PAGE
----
Gordon Hope Grant

American , 1875 - 1962

Maritime painter, illustrator, etcher and author Gordon Hope Grant was born in 1875 in San Francisco. In hopes that he would maintain his ancestral ties, he was sent to Scotland as a child. The four-and-a-half month voyage to Scotland took him from San Francisco, around the southern tip of South America and left a lasting impression on the young Grant and started a lifelong fascination with the sea and sailing vessels.

He studied art in London at Heatherley’s and Lambert’s before returning to California where he was employed by the San Francisco Chronicle and the Examiner. During this period, the artist or reporter would produce on-the-spot drawings on the battlefields and warfronts. Grant’s images of the Mexican Revolution and the Boer War were published in Harper’s Weekly.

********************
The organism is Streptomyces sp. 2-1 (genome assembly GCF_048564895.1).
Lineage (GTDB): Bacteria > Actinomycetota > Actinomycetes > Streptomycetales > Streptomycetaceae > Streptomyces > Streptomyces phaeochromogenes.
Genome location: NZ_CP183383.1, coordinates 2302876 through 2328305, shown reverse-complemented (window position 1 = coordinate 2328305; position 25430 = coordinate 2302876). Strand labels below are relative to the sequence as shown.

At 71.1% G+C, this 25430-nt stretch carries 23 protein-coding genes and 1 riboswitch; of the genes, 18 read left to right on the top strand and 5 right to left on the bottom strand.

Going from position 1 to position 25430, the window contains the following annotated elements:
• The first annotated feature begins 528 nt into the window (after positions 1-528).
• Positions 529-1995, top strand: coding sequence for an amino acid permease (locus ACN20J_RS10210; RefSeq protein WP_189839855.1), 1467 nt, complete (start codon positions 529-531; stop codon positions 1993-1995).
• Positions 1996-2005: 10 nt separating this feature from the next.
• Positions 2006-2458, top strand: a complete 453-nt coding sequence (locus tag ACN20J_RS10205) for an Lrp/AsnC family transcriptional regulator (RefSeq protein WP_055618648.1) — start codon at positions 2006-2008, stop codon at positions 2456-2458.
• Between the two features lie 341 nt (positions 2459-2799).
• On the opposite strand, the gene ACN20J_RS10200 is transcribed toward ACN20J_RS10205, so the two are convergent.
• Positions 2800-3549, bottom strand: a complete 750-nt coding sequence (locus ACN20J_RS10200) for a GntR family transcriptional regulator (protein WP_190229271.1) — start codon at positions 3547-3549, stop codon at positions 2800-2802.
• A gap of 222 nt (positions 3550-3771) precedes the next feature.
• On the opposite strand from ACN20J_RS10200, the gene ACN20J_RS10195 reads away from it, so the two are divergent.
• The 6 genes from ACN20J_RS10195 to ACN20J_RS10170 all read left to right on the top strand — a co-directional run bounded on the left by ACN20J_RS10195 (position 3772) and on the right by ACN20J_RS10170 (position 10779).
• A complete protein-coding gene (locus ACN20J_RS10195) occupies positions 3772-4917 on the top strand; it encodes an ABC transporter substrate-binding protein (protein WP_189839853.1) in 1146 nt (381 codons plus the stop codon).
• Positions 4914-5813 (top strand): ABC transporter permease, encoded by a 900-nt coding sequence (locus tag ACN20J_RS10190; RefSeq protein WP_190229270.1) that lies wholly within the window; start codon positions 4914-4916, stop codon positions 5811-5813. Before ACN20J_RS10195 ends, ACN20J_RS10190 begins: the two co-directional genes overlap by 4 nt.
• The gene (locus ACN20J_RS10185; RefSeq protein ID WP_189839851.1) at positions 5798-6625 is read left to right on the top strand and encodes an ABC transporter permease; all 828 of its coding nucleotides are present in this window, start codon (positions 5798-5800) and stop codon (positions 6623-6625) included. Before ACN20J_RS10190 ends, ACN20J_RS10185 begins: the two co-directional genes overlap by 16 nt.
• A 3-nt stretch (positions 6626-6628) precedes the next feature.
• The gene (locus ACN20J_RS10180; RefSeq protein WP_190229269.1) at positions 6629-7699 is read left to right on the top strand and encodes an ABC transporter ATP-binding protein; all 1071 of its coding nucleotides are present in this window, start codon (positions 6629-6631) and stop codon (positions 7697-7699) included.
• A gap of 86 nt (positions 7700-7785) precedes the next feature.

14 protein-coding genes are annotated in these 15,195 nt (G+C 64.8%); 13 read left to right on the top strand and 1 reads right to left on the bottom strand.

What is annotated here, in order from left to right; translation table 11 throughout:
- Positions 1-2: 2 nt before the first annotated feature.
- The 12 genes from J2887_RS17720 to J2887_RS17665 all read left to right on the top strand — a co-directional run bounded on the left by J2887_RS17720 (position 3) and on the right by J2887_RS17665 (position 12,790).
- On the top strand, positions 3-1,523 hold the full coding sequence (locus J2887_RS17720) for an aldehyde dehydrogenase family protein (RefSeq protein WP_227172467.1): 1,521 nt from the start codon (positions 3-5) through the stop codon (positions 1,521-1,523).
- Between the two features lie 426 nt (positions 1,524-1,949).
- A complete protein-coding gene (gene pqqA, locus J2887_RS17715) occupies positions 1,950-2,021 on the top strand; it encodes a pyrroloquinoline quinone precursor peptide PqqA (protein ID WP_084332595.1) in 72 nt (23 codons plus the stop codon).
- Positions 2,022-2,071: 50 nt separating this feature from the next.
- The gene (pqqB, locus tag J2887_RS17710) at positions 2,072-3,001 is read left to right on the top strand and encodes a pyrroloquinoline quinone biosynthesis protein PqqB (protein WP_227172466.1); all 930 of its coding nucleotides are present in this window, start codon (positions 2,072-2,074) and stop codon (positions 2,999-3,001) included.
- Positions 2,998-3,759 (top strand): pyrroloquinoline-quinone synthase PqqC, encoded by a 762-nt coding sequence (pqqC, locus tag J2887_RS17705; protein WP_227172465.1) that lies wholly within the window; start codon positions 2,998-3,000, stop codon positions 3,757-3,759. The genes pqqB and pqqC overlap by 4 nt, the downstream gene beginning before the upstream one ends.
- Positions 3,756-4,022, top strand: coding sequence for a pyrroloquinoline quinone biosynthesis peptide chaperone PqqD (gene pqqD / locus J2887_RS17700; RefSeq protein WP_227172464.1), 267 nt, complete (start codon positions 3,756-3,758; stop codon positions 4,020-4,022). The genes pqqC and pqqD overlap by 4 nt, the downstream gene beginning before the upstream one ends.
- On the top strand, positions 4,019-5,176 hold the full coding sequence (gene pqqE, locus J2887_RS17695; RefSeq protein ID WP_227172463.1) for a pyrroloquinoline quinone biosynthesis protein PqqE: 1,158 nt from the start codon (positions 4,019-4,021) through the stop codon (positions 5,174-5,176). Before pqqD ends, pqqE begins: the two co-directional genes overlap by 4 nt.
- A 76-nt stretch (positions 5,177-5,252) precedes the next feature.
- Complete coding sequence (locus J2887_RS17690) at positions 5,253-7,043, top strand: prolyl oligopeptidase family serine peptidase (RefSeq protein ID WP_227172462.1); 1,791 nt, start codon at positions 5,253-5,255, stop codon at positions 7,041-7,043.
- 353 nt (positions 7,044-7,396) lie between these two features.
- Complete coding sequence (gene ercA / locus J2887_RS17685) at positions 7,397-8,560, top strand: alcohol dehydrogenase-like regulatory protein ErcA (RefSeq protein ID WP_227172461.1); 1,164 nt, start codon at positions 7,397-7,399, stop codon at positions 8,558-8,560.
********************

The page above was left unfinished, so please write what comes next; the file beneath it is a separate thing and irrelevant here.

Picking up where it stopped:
Grant gained fame for his maritime drawings and paintings and that fame was enhanced in 1906 when prints of his painting of the U.S. Constitution were sold by the thousands as a fundraiser for the preservation of the historic vessel. After that period, Grant devoted himself almost entirely to producing images of ships and the sea.

Grant was a member of the Society of Illustrators, the Salmagundi Club, the Allied Artists of America, New York Society of Painters and the American Federation of Artists, among others.
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